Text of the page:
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Drive-Ins Spread Through Hollywood (And Beyond)

A night out in Hollywood at the Legion Drive-In. (Courtesy Hollywood Legion Drive-In)
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As the prospects for going back to see movies indoors anytime soon grows dimmer, pop-up drive-ins are spreading. Now you can enjoy a socially distanced movie with dozens of other cars from Santa Monica to Montclair, along with more points in between.

In the heart of Hollywood, you're even getting new(ish) movies. The much-hyped Tenet started playing nightly on Saturday at the Hollywood Legion Drive-In, a drive-in set up outside an American Legion hall just south of the Hollywood Bowl, ahead of the movie's home release. The screen might not be the IMAX that director Christopher Nolan had envisioned, but it's keeping the theatrical experience alive while we can't be together in a movie theater.

The movie is the biggest Warner Bros. release since the pandemic began and one of its last releases before announcing that Wonder Woman 1984 would kick off plans to put all of its new movies on streaming site HBO Max through 2021. And the Legion Drive-In will be screening Wonder Woman 1984 on Christmas Day too -- tickets go on sale Thursday at 9 a.m., making it one of the few places in the city to see the movie in-person.

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Hollywood's American Legion Post 43 had recently renovated to add a $5 million theater with almost 500 seats, with the ability to screen both 35 millimeter and 70 millimeter film. But COVID-19 has meant a theater left empty most of this year.

"I actually went to Bill Steele, the theater director, and told him that I really thought that we should consider converting our parking lot back here into a drive-in theater," the Legion's chief projectionist Taylor Umphenour told LAist. He also works as a projectionist for the Motion Picture Academy and several of the major studios.

COVID-safe, pre-packaged concessions delivery at the Hollywood Legion Drive-In. (Courtesy Hollywood Legion Drive-In)

The idea for the drive-in came because the parking lot is nestled at the base of the Hollywood Hills, meaning it doesn't have a lot of ambient light -- the perfect experience for a drive-in, according to Umphenour. The makeshift drive-in opened in October after Umphenour pitched it in the spring and worked with the city to get permits through the summer, and Tenet marks its first major recent studio release.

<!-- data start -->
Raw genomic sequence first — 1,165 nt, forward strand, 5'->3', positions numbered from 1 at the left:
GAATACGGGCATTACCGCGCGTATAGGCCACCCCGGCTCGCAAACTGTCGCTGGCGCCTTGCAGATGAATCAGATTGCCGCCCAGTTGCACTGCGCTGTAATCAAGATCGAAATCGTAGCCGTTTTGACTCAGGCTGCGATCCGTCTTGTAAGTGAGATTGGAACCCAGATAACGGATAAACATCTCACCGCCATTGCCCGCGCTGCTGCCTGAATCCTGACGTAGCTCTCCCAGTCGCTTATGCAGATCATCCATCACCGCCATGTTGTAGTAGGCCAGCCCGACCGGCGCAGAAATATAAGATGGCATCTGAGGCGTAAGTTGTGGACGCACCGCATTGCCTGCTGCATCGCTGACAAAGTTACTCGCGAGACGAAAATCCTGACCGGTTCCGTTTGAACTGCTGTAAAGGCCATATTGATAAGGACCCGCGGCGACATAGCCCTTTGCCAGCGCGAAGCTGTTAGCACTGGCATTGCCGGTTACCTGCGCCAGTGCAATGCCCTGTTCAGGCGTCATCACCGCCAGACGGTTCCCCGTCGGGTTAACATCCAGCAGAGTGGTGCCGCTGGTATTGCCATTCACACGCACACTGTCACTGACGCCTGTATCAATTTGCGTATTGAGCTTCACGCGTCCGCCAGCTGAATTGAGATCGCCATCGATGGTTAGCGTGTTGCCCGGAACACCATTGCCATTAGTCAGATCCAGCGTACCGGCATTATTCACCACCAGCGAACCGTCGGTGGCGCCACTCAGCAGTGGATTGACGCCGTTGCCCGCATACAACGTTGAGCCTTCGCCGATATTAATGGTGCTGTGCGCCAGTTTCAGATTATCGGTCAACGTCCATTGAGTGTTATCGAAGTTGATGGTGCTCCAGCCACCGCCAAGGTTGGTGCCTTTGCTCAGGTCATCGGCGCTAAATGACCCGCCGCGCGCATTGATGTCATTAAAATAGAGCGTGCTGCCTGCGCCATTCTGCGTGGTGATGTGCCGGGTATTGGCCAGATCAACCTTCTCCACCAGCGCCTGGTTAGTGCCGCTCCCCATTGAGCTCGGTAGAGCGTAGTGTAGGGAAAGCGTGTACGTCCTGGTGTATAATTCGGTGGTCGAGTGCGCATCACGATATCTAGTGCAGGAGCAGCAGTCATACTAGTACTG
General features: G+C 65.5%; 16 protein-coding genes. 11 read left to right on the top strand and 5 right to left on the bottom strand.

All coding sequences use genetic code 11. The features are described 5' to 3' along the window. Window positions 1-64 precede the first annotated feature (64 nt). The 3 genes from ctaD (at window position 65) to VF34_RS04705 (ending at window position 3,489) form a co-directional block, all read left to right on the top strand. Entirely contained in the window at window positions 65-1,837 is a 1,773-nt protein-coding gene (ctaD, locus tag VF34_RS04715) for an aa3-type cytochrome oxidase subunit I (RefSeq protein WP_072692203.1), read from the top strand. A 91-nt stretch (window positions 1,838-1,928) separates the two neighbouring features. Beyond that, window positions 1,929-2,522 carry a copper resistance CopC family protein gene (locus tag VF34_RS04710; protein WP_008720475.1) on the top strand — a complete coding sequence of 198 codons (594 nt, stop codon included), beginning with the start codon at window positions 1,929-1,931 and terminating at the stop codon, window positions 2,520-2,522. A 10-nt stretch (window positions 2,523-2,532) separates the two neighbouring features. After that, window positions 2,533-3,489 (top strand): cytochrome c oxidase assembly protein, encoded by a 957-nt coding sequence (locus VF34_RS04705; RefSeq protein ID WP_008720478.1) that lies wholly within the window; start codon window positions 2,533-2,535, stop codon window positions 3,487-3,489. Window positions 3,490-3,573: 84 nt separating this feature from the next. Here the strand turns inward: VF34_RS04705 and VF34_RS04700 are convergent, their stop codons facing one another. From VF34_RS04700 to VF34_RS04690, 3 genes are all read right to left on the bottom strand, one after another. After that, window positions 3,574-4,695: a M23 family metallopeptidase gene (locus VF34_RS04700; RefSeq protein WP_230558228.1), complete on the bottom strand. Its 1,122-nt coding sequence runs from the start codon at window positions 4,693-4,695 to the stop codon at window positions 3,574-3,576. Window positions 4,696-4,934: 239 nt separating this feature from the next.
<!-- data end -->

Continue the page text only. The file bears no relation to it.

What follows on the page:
The drive-in has been filling an appetite since opening up, with most screenings so far being sold out, according to Umphenour. It's been a bright spot during a tough time for the Legion during the pandemic.

"It's been a challenge, I think the way it's been a challenge for every venue and for every business," Umphenour said. "We feel like, if we can continue to offer something for the community, keep our staff employed, that's a win."

According to Umphenour, they're just trying to keep their heads above water. He appreciates that the drive-in has helped to provide people structure during these unusual times.

"We have an older couple who have come here I think 14 or 15 times in the past month-and-a-half that we've been open," Umphenour said. "They've got their favorite spot -- it's like having a favorite table at a restaurant."

Grease at a Rooftop Cinema Club screening. (Courtesy Rooftop Cinema Club)

Meanwhile, out in Santa Monica, Rooftop Cinema Club has converted the local airport into a pop-up drive-in. Showing outdoor movies is a seasonal business, and they had just been planning to show movies on rooftops across the country starting in the spring. But once COVID-19 hit, they had to pivot.

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"Our general manager said, 'What about drive-ins?' And I thought, 'Oh, wow, that's safe, it's nostalgic, and maybe it will just really connect,'" Rooftop Cinemas Founder Gerry Cottle Jr. told LAist.

Rooftop Cinemas is also working with the local community, including discounted community screenings with proceeds going to the L.A. Regional Food Bank. Cottle's a part of that community himself.

"I'm a Brit who's desperate to be by the beach," Cottle said. "I used to drive past it. I had my eye on it for a long time."

Home Alone Christmas decorations at Rooftop Cinema Club's Santa Monica Airport drive-in. (Courtesy Rooftop Cinema Club)

Cottle hopes to draw some of the Westside audience out to the drive-in, for those who don't want to drive further out to hit some of the more established drive-ins.